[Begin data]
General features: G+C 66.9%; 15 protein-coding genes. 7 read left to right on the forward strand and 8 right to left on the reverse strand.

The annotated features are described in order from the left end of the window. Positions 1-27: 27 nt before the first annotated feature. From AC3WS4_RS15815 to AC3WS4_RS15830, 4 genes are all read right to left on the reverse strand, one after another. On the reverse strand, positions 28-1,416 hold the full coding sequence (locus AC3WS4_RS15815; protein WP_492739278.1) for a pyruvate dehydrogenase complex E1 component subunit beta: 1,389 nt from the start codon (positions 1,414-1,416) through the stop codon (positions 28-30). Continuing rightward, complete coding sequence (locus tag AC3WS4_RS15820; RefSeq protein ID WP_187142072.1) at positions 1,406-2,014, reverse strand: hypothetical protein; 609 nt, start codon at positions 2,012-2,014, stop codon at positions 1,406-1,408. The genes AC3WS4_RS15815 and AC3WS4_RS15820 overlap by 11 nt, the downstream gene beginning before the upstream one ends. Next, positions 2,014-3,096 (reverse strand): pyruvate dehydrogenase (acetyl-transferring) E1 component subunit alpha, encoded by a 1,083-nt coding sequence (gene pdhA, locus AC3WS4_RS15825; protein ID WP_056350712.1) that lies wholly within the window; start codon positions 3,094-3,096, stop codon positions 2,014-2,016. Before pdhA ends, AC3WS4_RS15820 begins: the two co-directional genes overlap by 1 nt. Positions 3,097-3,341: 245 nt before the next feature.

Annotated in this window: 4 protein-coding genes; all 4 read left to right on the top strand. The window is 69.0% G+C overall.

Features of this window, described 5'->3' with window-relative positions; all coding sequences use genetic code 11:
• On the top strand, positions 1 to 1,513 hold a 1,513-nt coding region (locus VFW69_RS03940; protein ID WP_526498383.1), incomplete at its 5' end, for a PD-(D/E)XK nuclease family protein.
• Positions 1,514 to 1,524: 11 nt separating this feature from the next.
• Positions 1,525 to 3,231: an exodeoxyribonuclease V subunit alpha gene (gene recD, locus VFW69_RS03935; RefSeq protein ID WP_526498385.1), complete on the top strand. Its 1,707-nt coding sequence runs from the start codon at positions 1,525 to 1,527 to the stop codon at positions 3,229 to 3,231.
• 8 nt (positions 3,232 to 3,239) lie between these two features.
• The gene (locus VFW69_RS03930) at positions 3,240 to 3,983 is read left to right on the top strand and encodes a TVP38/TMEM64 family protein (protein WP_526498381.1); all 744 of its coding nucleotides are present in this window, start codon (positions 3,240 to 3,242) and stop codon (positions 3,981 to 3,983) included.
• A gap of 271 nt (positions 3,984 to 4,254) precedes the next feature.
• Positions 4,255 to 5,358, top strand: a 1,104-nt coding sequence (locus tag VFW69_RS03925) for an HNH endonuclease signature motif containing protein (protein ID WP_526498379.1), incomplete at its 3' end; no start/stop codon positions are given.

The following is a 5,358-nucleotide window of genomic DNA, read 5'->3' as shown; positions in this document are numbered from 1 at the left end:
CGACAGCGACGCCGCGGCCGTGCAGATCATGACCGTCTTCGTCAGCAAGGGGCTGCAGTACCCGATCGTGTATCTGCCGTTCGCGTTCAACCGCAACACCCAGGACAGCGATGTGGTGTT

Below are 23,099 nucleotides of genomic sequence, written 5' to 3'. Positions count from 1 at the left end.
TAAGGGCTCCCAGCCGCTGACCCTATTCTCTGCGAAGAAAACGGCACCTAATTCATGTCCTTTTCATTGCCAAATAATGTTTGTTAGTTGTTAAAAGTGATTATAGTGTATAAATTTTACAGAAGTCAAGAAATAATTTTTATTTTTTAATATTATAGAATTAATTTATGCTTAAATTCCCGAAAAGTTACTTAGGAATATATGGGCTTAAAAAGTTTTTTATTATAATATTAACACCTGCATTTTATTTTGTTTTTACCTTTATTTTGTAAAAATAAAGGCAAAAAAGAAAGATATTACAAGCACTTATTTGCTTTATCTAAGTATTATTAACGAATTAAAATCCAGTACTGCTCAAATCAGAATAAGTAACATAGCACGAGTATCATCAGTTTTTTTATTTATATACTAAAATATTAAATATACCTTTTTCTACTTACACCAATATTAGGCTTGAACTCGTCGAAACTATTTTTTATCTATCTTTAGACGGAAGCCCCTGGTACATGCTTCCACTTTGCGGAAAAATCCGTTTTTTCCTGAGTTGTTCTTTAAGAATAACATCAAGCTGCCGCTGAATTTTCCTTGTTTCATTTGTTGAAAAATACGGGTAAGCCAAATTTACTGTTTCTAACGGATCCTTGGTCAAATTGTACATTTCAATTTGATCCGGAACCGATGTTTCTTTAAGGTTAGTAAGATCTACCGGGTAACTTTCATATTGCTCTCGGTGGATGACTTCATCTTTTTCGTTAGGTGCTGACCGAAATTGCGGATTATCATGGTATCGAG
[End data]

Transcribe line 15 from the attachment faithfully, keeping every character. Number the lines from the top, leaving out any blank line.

TAAGGGCTCCCAGCCGCTGACCCTATTCTCTGCGAAGAAAACGGCACCTAATTCATGTCCTTTTCATTGCCAAATAATGTTTGTTAGTTGTTAAAAGTGATTATAGTGTATAAATTTTACAGAAGTCAAGAAATAATTTTTATTTTTTAATATTATAGAATTAATTTATGCTTAAATTCCCGAAAAGTTACTTAGGAATATATGGGCTTAAAAAGTTTTTTATTATAATATTAACACCTGCATTTTATTTTGTTTTTACCTTTATTTTGTAAAAATAAAGGCAAAAAAGAAAGATATTACAAGCACTTATTTGCTTTATCTAAGTATTATTAACGAATTAAAATCCAGTACTGCTCAAATCAGAATAAGTAACATAGCACGAGTATCATCAGTTTTTTTATTTATATACTAAAATATTAAATATACCTTTTTCTACTTACACCAATATTAGGCTTGAACTCGTCGAAACTATTTTTTATCTATCTTTAGACGGAAGCCCCTGGTACATGCTTCCACTTTGCGGAAAAATCCGTTTTTTCCTGAGTTGTTCTTTAAGAATAACATCAAGCTGCCGCTGAATTTTCCTTGTTTCATTTGTTGAAAAATACGGGTAAGCCAAATTTACTGTTTCTAACGGATCCTTGGTCAAATTGTACATTTCAATTTGATCCGGAACCGATGTTTCTTTAAGGTTAGTAAGATCTACCGGGTAACTTTCATATTGCTCTCGGTGGATGACTTCATCTTTTTCGTTAGGTGCTGACCGAAATTGCGGATTATCATGGTATCGAG